Environment Committee Office
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Ms Lucia Wilson
Clerk to the Committee for Enterprise, Trade and Investment
Northern Ireland Assembly
21 October 2008
Response to the Sustainability the Regulator’s Role Consultation from the Committee for the Environment
- The Committee for the Environment first considered this consultation from the Northern Ireland Authority for Utility Regulation (NIAUR) on 8 May 2008 and requested some research and a synopsis of responses to the consultation.
- Following consideration of these documents, and discussion at its meetings on 2 October and 9 October 2008, the Committee makes the following response to the request for views on the NIAUR’s sustainability consultation.
- The Environment Committee considers that there is both need and potential for the Northern Ireland Authority for Utility Regulation (the Regulator) to do more in relation to sustainability. Northern Ireland’s ecological footprint is higher than any other region in the UK and is heavily reliant on fossil fuels.
- The Regulator has indicated it can contribute to the sustainable development of Northern Ireland’s utilities in three main ways; gathering and publishing evidence, contributing to wider energy policy and regulating differently. Each of these ways has the potential to contribute to and play a significant role in the protection of the environment.
- Gathering and publishing evidence could play a significant role in helping consumers to make better informed choices regarding their choice of fuel and the efficiency of their use of water and energy.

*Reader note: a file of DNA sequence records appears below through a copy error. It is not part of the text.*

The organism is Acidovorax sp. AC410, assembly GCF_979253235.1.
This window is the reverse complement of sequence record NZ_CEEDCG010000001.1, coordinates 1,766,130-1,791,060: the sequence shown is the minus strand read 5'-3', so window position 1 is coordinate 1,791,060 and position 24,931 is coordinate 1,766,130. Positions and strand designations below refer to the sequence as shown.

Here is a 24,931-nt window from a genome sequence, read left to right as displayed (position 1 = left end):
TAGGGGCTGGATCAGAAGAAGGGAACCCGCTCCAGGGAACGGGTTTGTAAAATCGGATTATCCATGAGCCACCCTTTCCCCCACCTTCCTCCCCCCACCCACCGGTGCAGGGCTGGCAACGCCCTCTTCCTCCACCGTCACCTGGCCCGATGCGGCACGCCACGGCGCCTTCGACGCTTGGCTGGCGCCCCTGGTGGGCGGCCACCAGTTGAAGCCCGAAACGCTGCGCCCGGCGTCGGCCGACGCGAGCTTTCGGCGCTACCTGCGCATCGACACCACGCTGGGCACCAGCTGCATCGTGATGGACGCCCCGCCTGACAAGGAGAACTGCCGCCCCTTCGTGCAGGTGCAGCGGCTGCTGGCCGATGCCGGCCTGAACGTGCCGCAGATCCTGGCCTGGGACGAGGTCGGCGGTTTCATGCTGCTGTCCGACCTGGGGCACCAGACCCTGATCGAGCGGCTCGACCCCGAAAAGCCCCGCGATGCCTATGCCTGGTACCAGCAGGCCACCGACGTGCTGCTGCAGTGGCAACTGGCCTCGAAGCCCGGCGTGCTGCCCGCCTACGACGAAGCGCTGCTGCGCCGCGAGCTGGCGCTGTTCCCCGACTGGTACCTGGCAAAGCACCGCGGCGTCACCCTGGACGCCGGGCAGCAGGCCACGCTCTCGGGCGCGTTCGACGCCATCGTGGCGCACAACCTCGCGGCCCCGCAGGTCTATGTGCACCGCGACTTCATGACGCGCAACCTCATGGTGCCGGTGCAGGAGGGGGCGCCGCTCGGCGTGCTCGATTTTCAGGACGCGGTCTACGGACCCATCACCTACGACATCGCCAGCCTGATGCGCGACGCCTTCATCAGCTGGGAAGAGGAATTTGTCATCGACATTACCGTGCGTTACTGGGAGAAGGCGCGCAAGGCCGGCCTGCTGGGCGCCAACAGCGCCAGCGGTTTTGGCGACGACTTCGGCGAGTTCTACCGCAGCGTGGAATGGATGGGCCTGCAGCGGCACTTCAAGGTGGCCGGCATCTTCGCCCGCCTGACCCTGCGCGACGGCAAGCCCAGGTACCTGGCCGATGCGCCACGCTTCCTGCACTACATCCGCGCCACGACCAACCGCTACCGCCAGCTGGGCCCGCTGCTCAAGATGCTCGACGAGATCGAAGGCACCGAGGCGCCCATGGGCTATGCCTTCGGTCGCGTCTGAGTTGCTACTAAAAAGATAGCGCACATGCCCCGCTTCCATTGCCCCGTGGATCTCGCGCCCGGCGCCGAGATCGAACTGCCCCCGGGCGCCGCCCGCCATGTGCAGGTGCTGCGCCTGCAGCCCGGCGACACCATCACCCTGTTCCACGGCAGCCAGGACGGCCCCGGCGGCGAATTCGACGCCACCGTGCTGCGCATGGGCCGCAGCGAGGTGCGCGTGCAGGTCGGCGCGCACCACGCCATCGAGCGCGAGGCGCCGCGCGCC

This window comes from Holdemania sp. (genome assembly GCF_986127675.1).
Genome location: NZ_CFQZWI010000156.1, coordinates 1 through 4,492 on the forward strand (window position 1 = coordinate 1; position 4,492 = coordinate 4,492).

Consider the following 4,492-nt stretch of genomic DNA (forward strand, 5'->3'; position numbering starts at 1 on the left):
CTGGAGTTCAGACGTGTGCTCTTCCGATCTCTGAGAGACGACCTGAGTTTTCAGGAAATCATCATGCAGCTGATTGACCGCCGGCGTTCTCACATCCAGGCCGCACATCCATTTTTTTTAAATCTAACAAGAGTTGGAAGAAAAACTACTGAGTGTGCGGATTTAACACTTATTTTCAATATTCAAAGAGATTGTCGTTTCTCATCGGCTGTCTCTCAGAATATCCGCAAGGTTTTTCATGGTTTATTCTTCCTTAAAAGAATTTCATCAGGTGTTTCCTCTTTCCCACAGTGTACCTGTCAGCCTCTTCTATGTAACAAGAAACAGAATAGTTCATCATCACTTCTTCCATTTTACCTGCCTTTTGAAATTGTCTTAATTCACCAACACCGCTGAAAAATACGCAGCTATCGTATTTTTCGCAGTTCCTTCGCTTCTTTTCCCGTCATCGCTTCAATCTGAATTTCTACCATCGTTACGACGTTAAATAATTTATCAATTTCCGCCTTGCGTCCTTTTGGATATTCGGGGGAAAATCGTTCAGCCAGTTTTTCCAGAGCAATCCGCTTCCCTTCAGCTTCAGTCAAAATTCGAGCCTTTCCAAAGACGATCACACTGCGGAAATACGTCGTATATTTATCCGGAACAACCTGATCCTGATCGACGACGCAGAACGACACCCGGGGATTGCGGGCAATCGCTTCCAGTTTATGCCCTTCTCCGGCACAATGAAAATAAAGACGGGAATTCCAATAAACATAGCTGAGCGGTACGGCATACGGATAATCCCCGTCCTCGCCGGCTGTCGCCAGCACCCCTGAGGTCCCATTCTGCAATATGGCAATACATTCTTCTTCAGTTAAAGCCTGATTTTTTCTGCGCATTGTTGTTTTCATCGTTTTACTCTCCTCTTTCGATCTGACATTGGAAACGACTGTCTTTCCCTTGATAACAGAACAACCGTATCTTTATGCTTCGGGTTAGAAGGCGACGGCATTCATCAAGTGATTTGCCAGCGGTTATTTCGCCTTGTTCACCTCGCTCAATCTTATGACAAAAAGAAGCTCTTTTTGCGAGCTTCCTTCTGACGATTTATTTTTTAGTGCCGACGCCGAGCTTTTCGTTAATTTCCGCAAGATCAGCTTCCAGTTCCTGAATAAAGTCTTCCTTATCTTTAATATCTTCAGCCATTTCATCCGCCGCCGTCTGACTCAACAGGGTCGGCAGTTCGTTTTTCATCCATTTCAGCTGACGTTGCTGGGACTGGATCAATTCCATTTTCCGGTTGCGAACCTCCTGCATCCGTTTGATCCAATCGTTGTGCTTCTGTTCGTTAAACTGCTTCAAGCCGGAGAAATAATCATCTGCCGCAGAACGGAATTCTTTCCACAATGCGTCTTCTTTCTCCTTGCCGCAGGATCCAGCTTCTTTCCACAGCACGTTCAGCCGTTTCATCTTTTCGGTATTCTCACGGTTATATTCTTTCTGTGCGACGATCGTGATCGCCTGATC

- Providing strategic guidance into the development of energy policy could ensure that appropriate incentives are in place to influence fuel choice, such as renewable energy, and encourage more efficient use of water, electricity and gas. However, the Committee notes t hat any polic ies on sustainability formulated by the Regulator should be reflective of the appropriate Ministerial guidance.
- The Regulator indicates they should regulate in a way that recognises the need to spread energy and water costs equitably between current and future consumers. From an environmental perspective it is important that the price paid by today’s consumers does not ignore the demands that tomorrow’s consumers will face as a result of the price and availability of fossil fuels and the impacts of climate change. Requiring the cost of carbon to be incorporated into business cases might be a useful way to achieve this.
- In summary the Environment Committee concludes that the Regulator has a responsibility to address sustainability through appropriate regulation and has the tools available to do it. However in the current economic climate there is a need for balance. All decisions regarding water, electricity and gas services must be taken in the context of social and economic factors including economic competitiveness, vulnerable customers, security and quality of supply, the cost of carbon and the potential future price and availability of carbon fuels.
Clerk to the Committee for the Environment